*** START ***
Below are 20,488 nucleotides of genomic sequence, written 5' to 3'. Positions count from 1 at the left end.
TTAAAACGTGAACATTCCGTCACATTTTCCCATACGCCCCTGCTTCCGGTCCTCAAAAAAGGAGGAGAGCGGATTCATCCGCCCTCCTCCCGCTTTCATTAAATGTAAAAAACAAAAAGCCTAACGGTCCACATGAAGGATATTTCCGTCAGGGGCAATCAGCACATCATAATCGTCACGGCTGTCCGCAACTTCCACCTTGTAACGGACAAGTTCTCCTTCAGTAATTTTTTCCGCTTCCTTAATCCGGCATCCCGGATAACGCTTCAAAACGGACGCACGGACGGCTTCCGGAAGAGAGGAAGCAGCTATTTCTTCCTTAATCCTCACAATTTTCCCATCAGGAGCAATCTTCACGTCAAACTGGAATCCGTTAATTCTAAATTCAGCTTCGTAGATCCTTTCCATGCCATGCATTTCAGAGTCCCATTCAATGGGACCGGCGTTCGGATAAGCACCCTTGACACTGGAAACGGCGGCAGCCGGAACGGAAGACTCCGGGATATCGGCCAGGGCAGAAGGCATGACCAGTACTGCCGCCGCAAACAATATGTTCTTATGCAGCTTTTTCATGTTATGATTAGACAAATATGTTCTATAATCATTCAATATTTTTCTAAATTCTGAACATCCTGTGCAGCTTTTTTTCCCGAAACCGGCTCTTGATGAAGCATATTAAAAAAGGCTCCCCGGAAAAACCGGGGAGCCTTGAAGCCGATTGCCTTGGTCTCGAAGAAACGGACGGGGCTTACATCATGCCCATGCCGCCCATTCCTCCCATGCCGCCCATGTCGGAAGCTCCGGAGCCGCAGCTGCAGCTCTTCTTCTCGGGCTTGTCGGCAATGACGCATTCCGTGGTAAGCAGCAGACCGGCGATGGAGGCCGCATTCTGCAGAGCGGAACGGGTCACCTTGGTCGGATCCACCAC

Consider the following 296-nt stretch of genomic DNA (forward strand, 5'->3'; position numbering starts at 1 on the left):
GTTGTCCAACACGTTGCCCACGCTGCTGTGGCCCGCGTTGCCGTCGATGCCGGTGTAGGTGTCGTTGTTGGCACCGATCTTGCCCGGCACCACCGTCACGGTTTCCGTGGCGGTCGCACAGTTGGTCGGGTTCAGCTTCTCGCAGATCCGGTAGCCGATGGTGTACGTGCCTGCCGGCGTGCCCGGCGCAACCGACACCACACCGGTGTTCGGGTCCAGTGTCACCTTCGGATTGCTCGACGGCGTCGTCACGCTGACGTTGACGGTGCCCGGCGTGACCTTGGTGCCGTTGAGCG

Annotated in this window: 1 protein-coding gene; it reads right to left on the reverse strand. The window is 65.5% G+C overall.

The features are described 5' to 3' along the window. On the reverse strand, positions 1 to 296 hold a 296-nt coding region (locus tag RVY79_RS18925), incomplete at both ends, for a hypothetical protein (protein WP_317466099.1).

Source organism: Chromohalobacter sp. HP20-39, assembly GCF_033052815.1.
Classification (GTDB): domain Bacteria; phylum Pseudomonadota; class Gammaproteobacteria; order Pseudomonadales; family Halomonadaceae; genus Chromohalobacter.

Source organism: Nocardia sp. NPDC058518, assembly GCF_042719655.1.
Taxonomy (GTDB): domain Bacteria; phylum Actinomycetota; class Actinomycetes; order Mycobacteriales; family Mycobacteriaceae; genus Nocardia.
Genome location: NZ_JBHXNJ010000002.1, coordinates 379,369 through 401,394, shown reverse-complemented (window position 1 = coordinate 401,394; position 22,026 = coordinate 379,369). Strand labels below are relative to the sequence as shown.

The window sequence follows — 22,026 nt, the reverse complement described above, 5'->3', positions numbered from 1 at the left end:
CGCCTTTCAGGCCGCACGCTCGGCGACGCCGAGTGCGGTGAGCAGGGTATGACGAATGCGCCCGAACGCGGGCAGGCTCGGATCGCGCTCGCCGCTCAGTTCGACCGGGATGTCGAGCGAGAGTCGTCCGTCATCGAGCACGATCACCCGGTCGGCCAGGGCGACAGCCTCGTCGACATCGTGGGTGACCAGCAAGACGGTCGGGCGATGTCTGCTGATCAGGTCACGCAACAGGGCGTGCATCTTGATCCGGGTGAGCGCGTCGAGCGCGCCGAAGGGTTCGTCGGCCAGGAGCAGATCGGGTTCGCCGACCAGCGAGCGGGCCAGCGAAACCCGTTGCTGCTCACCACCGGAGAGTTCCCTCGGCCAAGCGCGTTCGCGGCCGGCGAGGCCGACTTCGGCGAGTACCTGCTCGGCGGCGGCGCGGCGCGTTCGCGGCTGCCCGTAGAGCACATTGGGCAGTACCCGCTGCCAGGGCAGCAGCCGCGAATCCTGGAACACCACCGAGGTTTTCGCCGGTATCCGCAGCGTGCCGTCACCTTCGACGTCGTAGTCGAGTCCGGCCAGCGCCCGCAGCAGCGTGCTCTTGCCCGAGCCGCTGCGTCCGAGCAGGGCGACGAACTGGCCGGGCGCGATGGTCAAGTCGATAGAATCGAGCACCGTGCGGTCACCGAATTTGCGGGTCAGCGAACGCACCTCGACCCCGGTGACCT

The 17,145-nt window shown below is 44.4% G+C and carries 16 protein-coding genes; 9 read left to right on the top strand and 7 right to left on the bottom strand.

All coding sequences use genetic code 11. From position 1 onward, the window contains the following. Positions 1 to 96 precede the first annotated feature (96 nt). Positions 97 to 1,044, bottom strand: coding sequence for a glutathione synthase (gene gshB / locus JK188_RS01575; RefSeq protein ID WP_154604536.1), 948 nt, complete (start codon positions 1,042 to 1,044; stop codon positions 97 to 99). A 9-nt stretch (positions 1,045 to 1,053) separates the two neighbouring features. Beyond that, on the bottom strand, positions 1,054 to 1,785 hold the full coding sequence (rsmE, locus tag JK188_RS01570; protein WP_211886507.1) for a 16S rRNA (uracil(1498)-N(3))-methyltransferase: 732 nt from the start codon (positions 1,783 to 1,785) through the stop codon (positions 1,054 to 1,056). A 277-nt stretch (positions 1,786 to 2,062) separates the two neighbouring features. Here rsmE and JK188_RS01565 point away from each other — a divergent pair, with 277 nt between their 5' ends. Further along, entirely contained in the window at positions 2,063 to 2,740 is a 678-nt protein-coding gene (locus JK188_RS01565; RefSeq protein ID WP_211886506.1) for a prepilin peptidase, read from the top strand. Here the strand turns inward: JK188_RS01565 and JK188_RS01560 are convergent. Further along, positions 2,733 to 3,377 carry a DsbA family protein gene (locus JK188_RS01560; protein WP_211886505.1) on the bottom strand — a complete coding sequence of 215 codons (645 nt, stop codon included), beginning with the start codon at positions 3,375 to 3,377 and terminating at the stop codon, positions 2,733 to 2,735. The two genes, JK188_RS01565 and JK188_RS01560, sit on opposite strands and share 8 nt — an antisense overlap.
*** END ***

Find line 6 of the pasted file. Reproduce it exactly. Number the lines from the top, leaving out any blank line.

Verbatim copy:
The features are described 5' to 3' along the window. On the reverse strand, positions 1 to 296 hold a 296-nt coding region (locus tag RVY79_RS18925), incomplete at both ends, for a hypothetical protein (protein WP_317466099.1).